NATO Integrated Air and Missile Defence

  • Last updated: 09 Feb. 2016 14:35

NATO Integrated Air and Missile Defence (NIAMD) is an essential, continuous mission in peacetime, crisis and times of conflict, which safeguards and protects Alliance territory, populations and forces against any air and missile threat and attack. It contributes to deterrence and to indivisible security and freedom of action of the Alliance.


  • NATO Integrated Air and Missile Defence (NIAMD) ranges from NATO air policing in peacetime to the actions necessary to nullify or reduce the effectiveness of air and missile threats during times of crisis and conflict.
  • NIAMD provides a highly responsive, time-critical, persistent capability in order to achieve a desired or necessary level of control of the air to allow the Alliance to conduct the full range of its missions.
  • It integrates a network of interconnected national and NATO systems comprised of sensors, command and control facilities and weapons systems.
  • The system known as the NATO Integrated Air and Missile Defence System (NATINAMDS) detects, tracks, identifies and monitors airborne objects (for instance aircraft, helicopters, unmanned aerial vehicles and ballistic missiles), and – if necessary – intercepts them using surface-based or airborne weapons systems.
  • NIAMD comes under the authority of NATO’s Supreme Allied Commander Europe.
  • Components

    The NATO Integrated Air and Missile Defence System (NATINAMDS) is comprised of the four functional areas of Surveillance, Active Air Defence, Passive Air Defence and Battle Management Command, Control, Communications and Intelligence (BMC3I).  


    Continuous surveillance of NATO airspace and the airspace over deployed forces, protected areas and high value assets/areas, whenever required, is an essential prerequisite to maintain a desired or necessary level of control of the air. Surveillance enables the flow of continuous, comprehensive and detailed information to promote situational awareness, and facilitate the decision-making process.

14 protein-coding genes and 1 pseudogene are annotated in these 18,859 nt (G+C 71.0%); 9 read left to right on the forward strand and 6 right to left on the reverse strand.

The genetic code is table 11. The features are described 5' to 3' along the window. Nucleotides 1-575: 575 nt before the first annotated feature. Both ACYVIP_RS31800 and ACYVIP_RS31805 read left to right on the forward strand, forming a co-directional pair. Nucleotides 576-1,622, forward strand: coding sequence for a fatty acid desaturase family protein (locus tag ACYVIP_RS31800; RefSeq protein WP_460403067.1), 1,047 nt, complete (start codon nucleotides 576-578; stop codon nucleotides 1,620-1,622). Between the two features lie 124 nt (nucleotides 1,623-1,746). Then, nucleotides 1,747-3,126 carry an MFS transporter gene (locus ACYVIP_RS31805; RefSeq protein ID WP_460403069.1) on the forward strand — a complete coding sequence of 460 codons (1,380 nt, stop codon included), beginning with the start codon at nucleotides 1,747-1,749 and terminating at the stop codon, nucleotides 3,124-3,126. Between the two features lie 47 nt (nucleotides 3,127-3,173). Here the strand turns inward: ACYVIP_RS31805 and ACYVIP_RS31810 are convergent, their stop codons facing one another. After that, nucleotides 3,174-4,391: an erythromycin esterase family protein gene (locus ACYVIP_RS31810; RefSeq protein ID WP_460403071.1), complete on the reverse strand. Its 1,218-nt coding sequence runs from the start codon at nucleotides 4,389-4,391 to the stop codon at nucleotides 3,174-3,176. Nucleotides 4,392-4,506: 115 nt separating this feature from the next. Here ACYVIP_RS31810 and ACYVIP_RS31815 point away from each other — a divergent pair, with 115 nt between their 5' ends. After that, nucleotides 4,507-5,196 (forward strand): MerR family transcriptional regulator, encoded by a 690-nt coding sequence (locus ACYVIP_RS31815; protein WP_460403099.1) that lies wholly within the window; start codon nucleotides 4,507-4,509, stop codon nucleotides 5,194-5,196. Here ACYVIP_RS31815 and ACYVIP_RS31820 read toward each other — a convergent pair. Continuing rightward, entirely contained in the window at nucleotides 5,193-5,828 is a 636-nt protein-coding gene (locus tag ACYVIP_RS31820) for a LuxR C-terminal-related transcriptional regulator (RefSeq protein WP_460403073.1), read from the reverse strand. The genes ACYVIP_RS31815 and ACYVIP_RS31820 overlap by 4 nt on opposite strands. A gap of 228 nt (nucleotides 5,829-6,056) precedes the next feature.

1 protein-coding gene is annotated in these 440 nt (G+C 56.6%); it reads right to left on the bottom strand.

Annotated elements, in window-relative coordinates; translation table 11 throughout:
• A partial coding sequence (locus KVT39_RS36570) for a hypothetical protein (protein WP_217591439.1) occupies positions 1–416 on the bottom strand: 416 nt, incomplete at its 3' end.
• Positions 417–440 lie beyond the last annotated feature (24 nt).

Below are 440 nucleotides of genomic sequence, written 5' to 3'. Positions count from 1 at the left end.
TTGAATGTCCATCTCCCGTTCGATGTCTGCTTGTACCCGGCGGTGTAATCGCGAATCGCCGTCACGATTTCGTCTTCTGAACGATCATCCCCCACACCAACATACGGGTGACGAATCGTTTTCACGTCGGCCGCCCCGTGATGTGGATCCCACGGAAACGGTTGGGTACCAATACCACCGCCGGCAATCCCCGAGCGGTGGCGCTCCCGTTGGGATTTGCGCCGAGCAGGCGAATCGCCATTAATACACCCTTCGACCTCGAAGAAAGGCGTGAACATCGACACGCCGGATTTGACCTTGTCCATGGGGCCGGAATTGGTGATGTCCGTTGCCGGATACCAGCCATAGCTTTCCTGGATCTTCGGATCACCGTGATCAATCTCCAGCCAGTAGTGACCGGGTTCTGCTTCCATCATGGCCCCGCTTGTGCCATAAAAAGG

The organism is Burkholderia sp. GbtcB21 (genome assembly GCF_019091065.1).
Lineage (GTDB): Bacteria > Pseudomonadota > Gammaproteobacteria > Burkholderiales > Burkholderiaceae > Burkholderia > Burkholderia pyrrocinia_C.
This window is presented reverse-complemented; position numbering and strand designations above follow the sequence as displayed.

Active Air Defence

    It is defined as active measures taken against attacking enemy forces to destroy or nullify any form of air and missile threat or to reduce the effectiveness of such an attack. It comprises two mission areas: airborne air defence and surface-based air and missile defence (SBAMD), which includes ballistic missile defence (BMD).

    Passive Air Defence

    These are all measures other than Active Air Defence, taken to minimise the effectiveness of hostile air action. It increases survivability by reducing the likelihood of being detected and targeted, and by taking actions that mitigate the potential effects of aerial and ballistic missile attacks. Additional measures are taken in coordination with civilian organisations, as required, in order to minimise the effectiveness of the air and missile threat through individual and collective civil protection.

    Battle Management Command, Control, Communications and Intelligence

    BMC3I provides the necessary gathering, processing and exchange of information needed to effectively coordinate and synchronise the other three functional areas of NATINAMDS, thus enabling the effective use of assigned assets, whenever and wherever needed.

    BMC3I is essential to the success of any operation.

    In recognition of the fact that military operations increasingly combine forces from different nations and/or services, NATO has developed a new, more robust command and control (C2) system for all air operations. This system, called Air Command and Control System (ACCS), will facilitate the planning, tasking, execution and coordination of all integrated air and missile defence missions in peacetime, crisis and conflict. ACCS will support all of NATO’s static and deployed operations and missions.